Tess of the D'Urbervilles: A Pure Woman

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Harper & Brothers, 1893 - 519 pages
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Page 362 - you. which, I believed, was extinguished with all such feelings. But I thought that our marriage might be a sanctification for us both. 'The unbelieving husband is sanctified by the wife, and the unbelieving wife is sanctified by the husband,' I said to myself. But my plan is
Page 129 - My whole instinct in matters of religion is towards reconstruction; to quote your favorite Epistle to the Hebrews, ' the removing of those things that are shaken, as of things that are made, that those things which cannot be shaken may remain.'
Page 188 - The only pain to me was pain on his account, poor, foolish young man. Do you suppose his incensed words could give me any pain, or even his blows ? ' Being reviled we bless; being persecuted we suffer it; being defamed we entreat; we are made as the filth of the world, and as the off scouring of all things unto this day.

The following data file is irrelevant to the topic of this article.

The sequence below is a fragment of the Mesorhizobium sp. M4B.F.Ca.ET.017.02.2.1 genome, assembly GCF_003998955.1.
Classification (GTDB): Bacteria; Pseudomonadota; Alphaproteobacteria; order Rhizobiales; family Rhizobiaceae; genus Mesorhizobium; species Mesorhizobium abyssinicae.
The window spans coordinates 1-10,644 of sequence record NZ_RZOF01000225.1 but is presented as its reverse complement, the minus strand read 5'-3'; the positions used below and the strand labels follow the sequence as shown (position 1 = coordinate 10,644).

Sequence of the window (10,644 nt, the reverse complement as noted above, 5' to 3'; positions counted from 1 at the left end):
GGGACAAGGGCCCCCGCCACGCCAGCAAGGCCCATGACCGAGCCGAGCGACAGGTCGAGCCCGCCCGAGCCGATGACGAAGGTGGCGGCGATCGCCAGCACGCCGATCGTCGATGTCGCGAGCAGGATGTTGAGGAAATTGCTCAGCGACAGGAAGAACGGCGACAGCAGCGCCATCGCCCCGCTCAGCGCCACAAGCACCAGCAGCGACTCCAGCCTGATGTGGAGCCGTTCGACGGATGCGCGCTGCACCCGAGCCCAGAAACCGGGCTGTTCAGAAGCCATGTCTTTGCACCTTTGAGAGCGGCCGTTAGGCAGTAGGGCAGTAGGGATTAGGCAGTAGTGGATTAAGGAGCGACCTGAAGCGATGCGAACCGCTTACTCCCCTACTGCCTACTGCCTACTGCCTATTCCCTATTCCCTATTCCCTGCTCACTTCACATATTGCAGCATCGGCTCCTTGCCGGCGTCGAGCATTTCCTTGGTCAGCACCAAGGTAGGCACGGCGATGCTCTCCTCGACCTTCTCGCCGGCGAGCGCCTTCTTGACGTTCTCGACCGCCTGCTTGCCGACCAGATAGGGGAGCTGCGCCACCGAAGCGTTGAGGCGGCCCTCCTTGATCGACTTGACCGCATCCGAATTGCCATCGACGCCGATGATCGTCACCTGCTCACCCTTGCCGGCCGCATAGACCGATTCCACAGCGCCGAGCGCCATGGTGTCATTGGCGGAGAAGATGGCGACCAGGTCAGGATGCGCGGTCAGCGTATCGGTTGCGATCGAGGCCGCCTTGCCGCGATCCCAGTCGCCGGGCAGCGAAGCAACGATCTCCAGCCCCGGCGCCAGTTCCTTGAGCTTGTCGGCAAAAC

Page 300 - the two old servants came in, and Angel's father began to read at the tenth verse of the aforesaid chapter: " ' Who can find a virtuous woman ? for her price is far above rubies. She riseth while it is yet night, and giveth meat to her household. She girdeth her loins with strength, and strengtheneth her arms. She perceiveth that her merchandise is good; her candle goeth not out by night.
Page 132 - plus d'hommes originaux. Les gens du commun ne trouvent pas de difference entre les hommes." The typical and unvarying Hodge ceased to exist. He had been disintegrated into a number of varied fellow-creatures—beings of many minds, beings infinite in difference; some happy, many serene, a few depressed, one here and there bright
Page 457 - knights and dames slept on in their tombs unknowing. The two speechless gazers bent themselves down to the earth, as if in prayer, and remained thus a long time, absolutely motionless; the flag continued to wave silently. As soon as they had strength they arose, joined hands again, and went on. \ THE
Page 30 - to be like the apples on our stubbard tree. Most of them splendid and sound—a few blighted." "Which do we live on—a splendid one or a blighted one ?" " A blighted one." " 'Tis very unlucky that we didn't pitch on a sound one, when there were so many more of 'em! " "Yes."
Page 140 - My soul chooseth strangling and death rather than my life. I loathe it; I would not live alway." It was true that he was at present out of his class. But she knew that was only because, like Peter the Great in a
Page 378 - find him: then shall she say, I will go and return to my first husband; for then was it better with me than now.'
Page 300 - and eateth not the bread of idleness. Her children arise up and call her blessed; her husband also, and he praiseih her.

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